May 12, 2006

Falling for a 419 scam

Absolutely unbelievable story via India Uncut (reproducing his post here in full - in italics)...

Scammed by a Nigerian

There's one thing that you can take for granted for common spam: people fall for them. If they didn't have victims, the costs of sending those mails, however negligible they may be, wouldn't be worth it for the spammers. So somewhere on the net there are people who want their thingies enlarged, who try to encash winning lottery tickets they never bought, who buy OEM software, and who help Ngbobe Obucha get his millions out of Nigeria. What are these people like, one wonders.

Well, the New Yorker relates the fascinating story of John W Worley, a psychotherapist from Massachusetts who was both victim and accomplice of a Nigerian email scam. I wonder if it's just a coincidence that Worley was a deeply religious man, for that would indicate a certain readymade gullibility. After all, if you are so eager to believe in one kind of fiction for your salvation...

I am amazed that there actually are scammers, whole hordes of them in Lagos, who are planning out these scams in great intricacy and moreso that there are thousands of people (even so-called men of “integrity and honesty') who actually fall for this too! I always dismissed emails I get like this as dead-end spam mails that go nowhere... obviously, all scam has a source and the source has an intent, which some people, in their naivete and/or greed, help them fulfill....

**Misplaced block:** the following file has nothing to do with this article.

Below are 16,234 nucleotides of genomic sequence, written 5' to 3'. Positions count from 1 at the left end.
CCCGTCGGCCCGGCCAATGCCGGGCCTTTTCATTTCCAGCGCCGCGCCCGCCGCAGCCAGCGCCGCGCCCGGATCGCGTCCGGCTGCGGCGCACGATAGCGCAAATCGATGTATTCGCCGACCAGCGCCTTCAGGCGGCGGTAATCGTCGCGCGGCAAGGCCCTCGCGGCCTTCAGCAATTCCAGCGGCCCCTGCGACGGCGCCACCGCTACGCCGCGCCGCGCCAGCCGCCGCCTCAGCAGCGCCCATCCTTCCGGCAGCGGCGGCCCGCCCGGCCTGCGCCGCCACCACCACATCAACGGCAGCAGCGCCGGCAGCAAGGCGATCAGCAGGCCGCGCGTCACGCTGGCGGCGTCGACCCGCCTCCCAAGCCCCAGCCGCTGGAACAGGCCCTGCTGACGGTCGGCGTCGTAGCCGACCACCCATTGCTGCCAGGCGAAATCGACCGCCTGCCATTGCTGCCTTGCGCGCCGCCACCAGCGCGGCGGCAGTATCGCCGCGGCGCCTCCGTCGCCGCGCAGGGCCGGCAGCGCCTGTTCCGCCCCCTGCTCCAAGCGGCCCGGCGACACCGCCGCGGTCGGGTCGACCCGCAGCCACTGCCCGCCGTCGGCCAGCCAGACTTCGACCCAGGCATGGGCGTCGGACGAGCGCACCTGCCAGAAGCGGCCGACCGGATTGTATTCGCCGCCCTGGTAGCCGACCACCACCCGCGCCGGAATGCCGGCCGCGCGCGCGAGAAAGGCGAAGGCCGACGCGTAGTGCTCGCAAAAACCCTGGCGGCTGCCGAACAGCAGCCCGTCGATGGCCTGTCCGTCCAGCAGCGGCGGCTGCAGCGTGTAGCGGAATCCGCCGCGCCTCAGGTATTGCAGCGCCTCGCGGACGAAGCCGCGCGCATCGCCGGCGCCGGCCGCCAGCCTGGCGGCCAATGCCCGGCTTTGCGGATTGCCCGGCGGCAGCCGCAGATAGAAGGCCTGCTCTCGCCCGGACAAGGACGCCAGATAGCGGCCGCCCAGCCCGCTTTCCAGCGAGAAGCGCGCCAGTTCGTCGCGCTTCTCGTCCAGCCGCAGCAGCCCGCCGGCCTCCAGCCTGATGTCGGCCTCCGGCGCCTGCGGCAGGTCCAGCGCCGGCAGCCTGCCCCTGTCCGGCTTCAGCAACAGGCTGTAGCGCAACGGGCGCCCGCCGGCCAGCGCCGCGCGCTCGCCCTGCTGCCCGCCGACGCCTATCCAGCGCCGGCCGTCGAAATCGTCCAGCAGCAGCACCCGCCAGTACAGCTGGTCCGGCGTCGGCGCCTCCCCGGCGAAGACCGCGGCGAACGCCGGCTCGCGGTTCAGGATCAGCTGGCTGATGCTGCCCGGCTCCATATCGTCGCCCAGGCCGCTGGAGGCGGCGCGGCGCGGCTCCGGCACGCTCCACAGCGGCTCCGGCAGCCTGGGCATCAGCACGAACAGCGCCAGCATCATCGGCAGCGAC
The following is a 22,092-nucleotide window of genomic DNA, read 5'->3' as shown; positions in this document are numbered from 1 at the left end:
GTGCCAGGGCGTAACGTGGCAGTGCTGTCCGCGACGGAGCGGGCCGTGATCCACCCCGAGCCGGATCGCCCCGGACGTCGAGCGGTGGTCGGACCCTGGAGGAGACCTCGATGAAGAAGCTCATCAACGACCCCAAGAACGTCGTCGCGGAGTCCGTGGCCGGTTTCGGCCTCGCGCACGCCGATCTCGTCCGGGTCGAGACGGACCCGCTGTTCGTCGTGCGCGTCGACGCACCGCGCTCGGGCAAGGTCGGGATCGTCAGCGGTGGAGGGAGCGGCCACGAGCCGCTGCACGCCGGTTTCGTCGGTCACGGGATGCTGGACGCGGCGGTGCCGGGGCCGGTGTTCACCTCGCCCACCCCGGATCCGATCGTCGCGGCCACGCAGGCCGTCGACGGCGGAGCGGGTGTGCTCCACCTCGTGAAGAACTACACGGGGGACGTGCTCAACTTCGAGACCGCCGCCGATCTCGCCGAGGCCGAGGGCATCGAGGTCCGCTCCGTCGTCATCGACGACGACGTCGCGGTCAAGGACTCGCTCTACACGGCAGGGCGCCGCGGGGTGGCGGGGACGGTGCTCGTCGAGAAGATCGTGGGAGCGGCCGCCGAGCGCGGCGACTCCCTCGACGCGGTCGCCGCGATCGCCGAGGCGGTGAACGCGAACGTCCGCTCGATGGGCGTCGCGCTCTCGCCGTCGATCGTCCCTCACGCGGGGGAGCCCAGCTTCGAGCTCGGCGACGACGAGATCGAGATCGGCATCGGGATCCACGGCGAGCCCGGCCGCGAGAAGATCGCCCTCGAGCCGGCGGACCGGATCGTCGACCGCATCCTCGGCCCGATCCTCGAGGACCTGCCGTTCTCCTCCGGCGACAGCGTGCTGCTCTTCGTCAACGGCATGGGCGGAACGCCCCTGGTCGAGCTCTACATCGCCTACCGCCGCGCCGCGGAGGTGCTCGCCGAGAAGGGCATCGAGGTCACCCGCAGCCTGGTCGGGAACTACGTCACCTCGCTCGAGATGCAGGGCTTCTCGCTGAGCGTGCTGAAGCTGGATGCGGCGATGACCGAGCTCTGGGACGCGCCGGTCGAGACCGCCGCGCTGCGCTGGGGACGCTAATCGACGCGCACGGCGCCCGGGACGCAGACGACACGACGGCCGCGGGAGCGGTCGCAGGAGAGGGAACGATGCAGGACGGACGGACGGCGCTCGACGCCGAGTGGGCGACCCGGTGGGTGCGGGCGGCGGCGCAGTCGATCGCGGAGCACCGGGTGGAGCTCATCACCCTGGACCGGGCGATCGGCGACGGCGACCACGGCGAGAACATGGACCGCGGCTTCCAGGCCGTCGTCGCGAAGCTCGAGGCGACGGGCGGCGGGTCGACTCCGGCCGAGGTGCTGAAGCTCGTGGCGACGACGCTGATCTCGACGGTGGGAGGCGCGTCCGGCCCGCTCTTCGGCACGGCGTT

Particularly interesting is this paragraph from the New Yorker article..
Robert B. Reich, the former Labor Secretary, who has studied the psychology of market behavior, says, “American culture is uniquely prone to the ‘too good to miss’ fallacy. ‘Opportunity’ is our favorite word. What may seem reckless and feckless and hapless to people in many parts of the world seems a justifiable risk to Americans.” But appetite for risk is only part of it. A mark must be willing to pursue a fortune of questionable origin. The mind-set was best explained by the linguist David W. Maurer in his classic 1940 book, “The Big Con”: “As the lust for large and easy profits is fanned into a hot flame, the mark puts all his scruples behind him. He closes out his bank account, liquidates his property, borrows from his friends, embezzles from his employer or his clients. In the mad frenzy of cheating someone else, he is unaware of the fact that he is the real victim, carefully selected and fatted for the kill. Thus arises the trite but none the less sage maxim: ‘You can’t cheat an honest man.’ ”

Although I take a very serious view of such religious dogma and bigotry at my Religious Dogma compilation, maybe I should add a link to your post a tongue-in-cheek commentary on my aversion to believe-in-my-god-or-go-to-hell bigots - espcially holier-than-thou bigots who scream from their pulpits about
Satan 'going to be trying to destroy you every inch of the way.' Looks like though he took it to be God's will, Satan misled him here, huh? :)

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